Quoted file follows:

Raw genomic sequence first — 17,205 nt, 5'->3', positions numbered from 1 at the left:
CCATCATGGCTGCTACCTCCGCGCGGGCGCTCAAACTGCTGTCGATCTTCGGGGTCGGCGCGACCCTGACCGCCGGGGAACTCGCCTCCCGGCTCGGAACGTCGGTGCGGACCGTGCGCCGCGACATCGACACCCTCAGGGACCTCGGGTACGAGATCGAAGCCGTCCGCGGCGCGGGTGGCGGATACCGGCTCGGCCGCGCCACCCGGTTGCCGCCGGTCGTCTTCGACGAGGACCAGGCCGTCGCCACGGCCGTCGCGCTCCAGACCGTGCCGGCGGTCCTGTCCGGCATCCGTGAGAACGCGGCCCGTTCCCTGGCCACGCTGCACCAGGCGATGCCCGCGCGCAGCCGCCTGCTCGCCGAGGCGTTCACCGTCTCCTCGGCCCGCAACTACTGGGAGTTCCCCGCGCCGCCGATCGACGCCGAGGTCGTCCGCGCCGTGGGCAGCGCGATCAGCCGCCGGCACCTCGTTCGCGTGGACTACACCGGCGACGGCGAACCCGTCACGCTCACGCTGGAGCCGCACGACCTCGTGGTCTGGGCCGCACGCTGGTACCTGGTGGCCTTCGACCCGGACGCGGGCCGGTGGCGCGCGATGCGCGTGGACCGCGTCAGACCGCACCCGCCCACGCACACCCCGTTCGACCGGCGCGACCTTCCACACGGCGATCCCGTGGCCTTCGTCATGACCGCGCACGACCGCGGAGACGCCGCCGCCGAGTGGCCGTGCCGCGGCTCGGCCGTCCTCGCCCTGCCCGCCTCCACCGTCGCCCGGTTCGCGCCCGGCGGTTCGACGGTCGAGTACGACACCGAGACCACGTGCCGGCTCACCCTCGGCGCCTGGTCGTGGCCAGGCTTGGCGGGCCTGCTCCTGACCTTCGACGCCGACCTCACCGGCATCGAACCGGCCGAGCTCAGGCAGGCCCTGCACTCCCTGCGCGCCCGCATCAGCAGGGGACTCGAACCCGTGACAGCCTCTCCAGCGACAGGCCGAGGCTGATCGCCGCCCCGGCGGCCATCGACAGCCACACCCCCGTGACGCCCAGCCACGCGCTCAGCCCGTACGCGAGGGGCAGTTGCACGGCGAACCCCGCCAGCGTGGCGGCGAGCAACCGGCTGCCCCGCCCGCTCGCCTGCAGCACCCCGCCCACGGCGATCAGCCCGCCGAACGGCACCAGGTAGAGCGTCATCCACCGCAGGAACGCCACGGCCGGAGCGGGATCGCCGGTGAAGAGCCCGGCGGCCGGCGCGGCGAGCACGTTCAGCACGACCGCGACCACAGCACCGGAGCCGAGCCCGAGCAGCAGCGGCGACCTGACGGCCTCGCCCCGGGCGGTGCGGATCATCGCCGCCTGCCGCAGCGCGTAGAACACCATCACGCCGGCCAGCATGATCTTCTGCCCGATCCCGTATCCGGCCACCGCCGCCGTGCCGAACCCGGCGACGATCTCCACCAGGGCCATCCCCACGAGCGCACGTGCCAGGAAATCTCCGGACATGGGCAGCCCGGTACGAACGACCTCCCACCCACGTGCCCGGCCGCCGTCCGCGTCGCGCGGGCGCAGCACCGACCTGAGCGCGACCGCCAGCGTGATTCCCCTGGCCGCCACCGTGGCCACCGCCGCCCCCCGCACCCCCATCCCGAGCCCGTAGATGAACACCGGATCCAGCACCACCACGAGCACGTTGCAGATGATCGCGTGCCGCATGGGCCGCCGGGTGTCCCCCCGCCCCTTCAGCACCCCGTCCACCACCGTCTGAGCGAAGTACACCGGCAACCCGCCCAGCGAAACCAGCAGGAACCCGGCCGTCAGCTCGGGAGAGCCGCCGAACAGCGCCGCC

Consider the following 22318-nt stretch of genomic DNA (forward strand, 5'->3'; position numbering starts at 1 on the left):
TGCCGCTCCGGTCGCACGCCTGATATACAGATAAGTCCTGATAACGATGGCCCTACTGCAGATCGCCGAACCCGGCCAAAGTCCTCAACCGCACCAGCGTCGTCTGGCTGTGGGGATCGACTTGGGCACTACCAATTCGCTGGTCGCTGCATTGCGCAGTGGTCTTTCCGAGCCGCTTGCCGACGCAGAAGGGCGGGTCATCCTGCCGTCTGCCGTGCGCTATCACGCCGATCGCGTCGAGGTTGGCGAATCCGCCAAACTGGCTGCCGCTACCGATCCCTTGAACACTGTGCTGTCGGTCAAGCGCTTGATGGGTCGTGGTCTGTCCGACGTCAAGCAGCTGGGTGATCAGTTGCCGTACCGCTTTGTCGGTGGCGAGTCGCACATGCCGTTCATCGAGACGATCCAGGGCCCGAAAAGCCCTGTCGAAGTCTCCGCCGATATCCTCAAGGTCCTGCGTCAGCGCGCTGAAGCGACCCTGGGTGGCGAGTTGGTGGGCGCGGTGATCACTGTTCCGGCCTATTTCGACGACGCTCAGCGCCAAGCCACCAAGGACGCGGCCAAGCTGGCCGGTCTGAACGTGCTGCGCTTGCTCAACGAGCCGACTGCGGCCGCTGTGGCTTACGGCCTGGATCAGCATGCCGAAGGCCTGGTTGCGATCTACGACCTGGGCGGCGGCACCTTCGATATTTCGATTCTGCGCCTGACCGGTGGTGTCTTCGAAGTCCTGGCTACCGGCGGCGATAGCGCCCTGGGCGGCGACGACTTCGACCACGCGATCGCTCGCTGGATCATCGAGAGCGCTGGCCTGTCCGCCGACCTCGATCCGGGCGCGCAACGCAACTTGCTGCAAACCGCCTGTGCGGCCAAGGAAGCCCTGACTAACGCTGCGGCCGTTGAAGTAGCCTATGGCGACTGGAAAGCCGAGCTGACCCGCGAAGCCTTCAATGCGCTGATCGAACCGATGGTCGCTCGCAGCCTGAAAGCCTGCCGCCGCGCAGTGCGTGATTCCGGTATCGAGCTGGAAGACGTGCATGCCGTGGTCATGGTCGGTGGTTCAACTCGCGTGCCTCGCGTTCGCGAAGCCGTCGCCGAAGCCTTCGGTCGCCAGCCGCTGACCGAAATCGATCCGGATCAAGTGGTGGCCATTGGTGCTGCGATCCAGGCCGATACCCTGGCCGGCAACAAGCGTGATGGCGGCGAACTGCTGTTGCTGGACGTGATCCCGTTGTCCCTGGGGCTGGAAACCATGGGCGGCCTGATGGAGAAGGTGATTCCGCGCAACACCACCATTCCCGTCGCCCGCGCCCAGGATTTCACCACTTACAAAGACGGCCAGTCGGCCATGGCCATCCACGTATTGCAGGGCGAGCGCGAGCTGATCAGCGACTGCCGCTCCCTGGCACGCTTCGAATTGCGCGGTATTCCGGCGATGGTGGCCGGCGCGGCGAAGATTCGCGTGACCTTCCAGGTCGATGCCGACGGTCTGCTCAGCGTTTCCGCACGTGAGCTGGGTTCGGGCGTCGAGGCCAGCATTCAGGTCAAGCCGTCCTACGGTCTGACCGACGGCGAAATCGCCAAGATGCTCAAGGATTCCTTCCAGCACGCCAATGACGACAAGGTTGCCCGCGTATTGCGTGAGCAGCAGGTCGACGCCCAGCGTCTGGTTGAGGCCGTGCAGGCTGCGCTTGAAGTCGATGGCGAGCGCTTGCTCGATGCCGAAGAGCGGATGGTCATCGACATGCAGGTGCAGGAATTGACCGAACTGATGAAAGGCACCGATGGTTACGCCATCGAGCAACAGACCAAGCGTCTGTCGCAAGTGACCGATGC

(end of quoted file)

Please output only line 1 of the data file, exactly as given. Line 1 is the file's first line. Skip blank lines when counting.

Raw genomic sequence first — 17,205 nt, 5'->3', positions numbered from 1 at the left: